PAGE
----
Culture

How the World Celebrated ‘Pi Day’

17 Mar 2019 6:00am, by

For more than 30 years, the fourteenth day of March — 3/14 — has been celebrated as “Pi Day,” a kind of Geek Pride day that gets honored in endlessly creative ways. It’s a way of reminding the world about the number — and all the geeks who care about it — in countless home-grown ceremonies, each one offering their own special shout-out to math, science, and the imaginary number pi.

Throughout the day, a team at Georgia Tech left peach pies around the campus, then posted pictures of their location on the school’s Twitter feed.

Meanwhile, Massachusetts Institute of Technology’s biology department held “a pie-eating get-together” — at exactly 3:14. The official “MITbloggers” YouTube channel released a remarkable annual Pi Day video. It teases viewers with a recipe which involves 37 feet of aluminum (not to mention welding gear), plus 60 pounds of butter, 628 pounds of peaches — and eventually, 400 pounds of charcoal under a six-and-a-quarter foot pie tin.

Six hours later, they’d baked one enormous peach pie  — ready to share with their fellow MIT students.

The end of the video acknowledges that MIT is continuing its tradition of informing high school seniors of their acceptance to MIT on Pi Day — with a couple of pie-related puns.

“Doughn’t you want your decisions?” it asks viewers, adding “We know you knead them” — and pointing them to the appropriate URL.

The biggest news of the day was a new world record for the most digits of pi ever calculated — specifically, 31,415,926,535,897 digits, by Google Cloud developer advocate Emma Haruka Iwao. She points out that this is the first time a record-setting calculation has been done on the cloud — representing its own giant leap for mankind, according to a conversation we had this week.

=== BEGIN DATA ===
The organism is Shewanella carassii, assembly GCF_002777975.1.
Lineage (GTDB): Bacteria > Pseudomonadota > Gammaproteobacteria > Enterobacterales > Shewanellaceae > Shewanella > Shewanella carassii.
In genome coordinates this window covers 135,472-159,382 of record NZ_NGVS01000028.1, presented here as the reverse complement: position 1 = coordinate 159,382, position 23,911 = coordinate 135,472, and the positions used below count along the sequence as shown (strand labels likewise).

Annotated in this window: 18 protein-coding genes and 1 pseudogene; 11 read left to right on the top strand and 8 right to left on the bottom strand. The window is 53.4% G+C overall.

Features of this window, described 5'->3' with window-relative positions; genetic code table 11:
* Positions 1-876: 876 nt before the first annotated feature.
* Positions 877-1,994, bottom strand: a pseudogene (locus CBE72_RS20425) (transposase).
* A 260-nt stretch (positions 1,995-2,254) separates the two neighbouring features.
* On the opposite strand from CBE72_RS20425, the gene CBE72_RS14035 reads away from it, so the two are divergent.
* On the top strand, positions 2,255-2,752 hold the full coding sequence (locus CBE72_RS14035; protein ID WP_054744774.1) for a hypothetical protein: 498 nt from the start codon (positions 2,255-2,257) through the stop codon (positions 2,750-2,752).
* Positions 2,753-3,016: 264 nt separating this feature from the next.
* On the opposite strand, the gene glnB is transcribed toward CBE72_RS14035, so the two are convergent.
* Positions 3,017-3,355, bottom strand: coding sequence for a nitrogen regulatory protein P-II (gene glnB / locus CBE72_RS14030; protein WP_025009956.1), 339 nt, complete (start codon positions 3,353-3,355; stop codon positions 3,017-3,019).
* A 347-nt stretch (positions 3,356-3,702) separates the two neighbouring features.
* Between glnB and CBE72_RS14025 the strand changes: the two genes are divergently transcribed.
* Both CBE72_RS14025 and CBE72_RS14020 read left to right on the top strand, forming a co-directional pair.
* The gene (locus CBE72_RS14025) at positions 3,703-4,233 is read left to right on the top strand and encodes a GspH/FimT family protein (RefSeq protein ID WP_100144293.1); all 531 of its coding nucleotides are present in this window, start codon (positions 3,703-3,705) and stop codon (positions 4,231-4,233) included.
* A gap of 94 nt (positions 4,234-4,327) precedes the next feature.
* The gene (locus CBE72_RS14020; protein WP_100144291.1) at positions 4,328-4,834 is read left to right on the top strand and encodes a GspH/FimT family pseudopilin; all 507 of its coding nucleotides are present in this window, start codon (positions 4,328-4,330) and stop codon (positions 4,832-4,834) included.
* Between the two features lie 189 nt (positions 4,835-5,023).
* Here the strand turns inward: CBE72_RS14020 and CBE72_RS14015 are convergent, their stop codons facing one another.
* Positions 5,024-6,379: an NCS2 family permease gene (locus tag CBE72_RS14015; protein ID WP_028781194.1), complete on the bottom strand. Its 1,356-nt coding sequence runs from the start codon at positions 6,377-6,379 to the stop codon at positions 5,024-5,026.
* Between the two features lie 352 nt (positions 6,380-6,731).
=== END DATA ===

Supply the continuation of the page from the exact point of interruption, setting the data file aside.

TNS: We were trying to do some math on that. If you’ve got 31 trillion digits, and you can store 4.7 gigabytes on a DVD, it would still take over 300 DVDs to store them all.

EHI: I think that sounds about right.

TNS: But I’m guessing no one is going to say, “Can you give me all of these pi digits, not on the cloud, but on DVDs!”

EHI: Before the cloud, what people used to do is they actually shipped hard drives. Instead of DVDs or Blu-Rays, they asked to put the digits in hard drives, and physically mailed those.

TNS: Big hard drives, I’m guessing…

EHI: Several terabytes. But they would still need several disks to contain all of the digits!

After her achievement, a Google employee whose title is “creative engineer,” asked a thought-provoking question: What if to celebrate, we generated 31.4 trillion pieces of art? Google’s developer advocates had already created a “Pi API” in 2017, and they’ve now hooked it up to Emma Haruka Iwao’s 31.4 trillion digits. Written in Go, and deployed on a Kubernetes Engine cluster, the API can provide trillions of unique patterns.

So Mathias Paumgarten wrote code which, given a starting point from anywhere among 31.4 trillion digits, grabs several thousand of the next digits to create “seemingly random” numbers which are then transformed into artsy geometric shapes. “We have 31.4 trillion digits to celebrate!” explains its official web page (where you can generate your own just by entering an appropriate number).